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The Turkish Language

Approximately 70 million people speak Turkish, the majority of them residing in Turkey and Cyprus.

Turkish is a member of the subgroup of Oghuz languages, a Southwestern subgroup of the Turkic languages. The Turkic language family has thirty languages ranging across Eastern Europe, Asia and Siberia, of which Turkish is the mostly common spoken.

Turkish has unique characteristics. It is an agglutinative language, which means that suffixes are added to the bases of words. Turkish employs vowel harmony, which means vowels share conformity. For example, a front vowel in the first syllable of a word requires a front vowel in the second syllable as well. Likewise, the same applies for back vowels.

Turkish does not have gender assignments. To show respect, second-person plural forms may be used. The basic word order is Subject-Object-Verb.

It is believed the Turkish language originated in Central Asia approximately 1,200 years ago.

There are four eras in the Turkish language: Old Turkish from the 13th through 16th century; Middle Turkish, from the 17th and 18th centuries, Newer Turkish, during the 19th century; and, Modern Turkish, from the 20th century to present. With the exception of Modern Turkish, the Ottoman Empire played a decisive role in the evolution of the Turkish language during these eras.

The oldest extant Turkish inscriptions are found on stone monuments located in Mongolia and dated between 732 and 735 AD. These were written in a runic language and are known as the Old Turkic language.

The rise of the Ottoman Empire from 1299 through 1453 AD would commence the migration of the Turkish language across vast tracts of the known world, where it became the dominating language. The Runic alphabet was discarded in favor of the Arabic alphabet. Ottoman Turkish was a mixture of Turkish, Persian and Arabic. It was the official language of the Ottoman Empire and of those who were wealthy and in power. It was, however, different from the Turkish spoken by ordinary people in their daily lives, which was reminiscent of Old Turkish.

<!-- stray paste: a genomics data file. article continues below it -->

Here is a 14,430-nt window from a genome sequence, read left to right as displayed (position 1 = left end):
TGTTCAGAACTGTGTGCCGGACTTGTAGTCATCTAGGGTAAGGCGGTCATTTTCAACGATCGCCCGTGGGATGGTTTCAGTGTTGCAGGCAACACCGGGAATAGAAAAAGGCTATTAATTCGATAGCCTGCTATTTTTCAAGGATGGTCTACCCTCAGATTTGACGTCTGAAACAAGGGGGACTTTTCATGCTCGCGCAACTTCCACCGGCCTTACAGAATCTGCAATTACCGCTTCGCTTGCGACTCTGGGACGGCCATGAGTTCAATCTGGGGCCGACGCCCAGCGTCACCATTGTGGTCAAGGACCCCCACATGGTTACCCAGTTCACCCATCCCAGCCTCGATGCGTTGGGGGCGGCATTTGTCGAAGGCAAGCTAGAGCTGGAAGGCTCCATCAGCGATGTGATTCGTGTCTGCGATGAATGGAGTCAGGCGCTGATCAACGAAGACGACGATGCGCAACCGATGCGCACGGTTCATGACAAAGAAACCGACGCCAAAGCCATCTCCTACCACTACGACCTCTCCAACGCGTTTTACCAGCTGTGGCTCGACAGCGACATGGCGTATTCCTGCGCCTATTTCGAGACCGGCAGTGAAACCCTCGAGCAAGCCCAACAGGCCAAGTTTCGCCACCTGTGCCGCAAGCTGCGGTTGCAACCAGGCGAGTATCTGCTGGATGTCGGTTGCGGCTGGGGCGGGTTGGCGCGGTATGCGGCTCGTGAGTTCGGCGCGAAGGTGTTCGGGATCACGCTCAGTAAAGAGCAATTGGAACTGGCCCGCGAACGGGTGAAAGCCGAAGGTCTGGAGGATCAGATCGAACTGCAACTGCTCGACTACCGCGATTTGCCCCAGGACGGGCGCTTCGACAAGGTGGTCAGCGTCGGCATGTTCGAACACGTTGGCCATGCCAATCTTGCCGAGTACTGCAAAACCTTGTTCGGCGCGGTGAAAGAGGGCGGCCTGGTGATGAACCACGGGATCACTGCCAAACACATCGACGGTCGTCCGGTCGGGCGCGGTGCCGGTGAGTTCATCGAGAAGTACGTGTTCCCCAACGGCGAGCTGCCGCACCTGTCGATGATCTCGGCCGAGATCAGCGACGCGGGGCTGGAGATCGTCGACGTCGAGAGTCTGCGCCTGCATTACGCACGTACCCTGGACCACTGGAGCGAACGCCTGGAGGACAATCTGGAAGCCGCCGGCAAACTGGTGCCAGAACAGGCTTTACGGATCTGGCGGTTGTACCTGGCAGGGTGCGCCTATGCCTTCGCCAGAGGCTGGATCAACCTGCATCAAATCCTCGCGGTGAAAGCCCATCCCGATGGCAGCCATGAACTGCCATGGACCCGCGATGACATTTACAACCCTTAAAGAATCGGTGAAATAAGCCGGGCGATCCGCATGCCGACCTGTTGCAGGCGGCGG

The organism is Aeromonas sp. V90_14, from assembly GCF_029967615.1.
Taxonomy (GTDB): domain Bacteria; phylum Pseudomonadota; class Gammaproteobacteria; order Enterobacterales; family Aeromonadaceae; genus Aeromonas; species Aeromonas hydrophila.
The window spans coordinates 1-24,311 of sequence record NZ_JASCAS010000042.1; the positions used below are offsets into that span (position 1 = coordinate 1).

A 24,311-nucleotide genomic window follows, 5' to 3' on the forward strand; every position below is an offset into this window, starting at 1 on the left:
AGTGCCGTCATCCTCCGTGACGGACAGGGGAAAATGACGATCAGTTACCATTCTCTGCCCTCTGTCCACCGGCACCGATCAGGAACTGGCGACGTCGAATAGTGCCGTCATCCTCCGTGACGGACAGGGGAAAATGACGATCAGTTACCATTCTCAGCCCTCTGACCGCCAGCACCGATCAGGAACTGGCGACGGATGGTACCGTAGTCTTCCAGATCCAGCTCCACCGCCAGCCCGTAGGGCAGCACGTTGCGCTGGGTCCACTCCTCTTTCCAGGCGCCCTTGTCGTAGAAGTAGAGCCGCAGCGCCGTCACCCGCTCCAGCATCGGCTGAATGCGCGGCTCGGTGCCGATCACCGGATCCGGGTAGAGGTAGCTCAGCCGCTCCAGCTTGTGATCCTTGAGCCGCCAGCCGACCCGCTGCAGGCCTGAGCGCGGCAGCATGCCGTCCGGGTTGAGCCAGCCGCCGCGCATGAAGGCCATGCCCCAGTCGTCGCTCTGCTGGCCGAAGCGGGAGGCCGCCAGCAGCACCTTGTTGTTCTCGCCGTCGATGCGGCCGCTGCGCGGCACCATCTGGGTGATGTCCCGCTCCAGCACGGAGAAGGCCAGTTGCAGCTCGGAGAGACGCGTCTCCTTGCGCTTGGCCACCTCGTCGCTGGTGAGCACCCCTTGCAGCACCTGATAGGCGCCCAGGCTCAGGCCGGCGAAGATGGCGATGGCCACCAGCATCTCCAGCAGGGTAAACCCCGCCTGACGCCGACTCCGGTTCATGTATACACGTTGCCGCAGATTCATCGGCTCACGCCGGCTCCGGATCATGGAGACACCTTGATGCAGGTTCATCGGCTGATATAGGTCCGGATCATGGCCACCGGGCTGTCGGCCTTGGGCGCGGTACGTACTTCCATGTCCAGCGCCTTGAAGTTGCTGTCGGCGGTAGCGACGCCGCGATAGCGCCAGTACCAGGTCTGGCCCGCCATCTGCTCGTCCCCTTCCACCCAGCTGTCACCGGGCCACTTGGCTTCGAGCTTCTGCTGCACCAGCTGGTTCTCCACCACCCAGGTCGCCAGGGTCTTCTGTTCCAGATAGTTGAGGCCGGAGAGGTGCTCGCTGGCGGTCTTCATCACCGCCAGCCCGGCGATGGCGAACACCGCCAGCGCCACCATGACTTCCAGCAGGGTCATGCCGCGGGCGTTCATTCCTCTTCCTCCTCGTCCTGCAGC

The first Turkish grammar study was published in 1530. Turkish evolved as Persian and Arabic loanwords began to displace Turkish words. By the 1800's, the reorganization of the Ottoman Empire involved a partial reformation of the Turkish language. Turkish underwent simplification and some loanwords were discarded.

After the collapse of the Ottoman Empire after World War I, Turkish would undergo drastic changes. In the late 1920's, early on in the history of the Republic of Turkey, a phonetic version of the Latin alphabet replaced the Ottoman script. Within three years, the Turkish Language Association was instituted and began to replace Persian and Arabic words with native Turkic words, some of which had not been used for hundreds of years. New words were formed by compounding two words into one or with agglutination.

One of the measures adopted by the Turkish Language Association was to prohibit the use of Persian and Arabic words in the press. An immediate effect of these efforts in the next two decades would be a substantial increase in the literacy rate. The Turkish Language Association became independent of the government in 1951.

While dialects still exist, Istanbul Turkish is the official standard Modern Turkish language.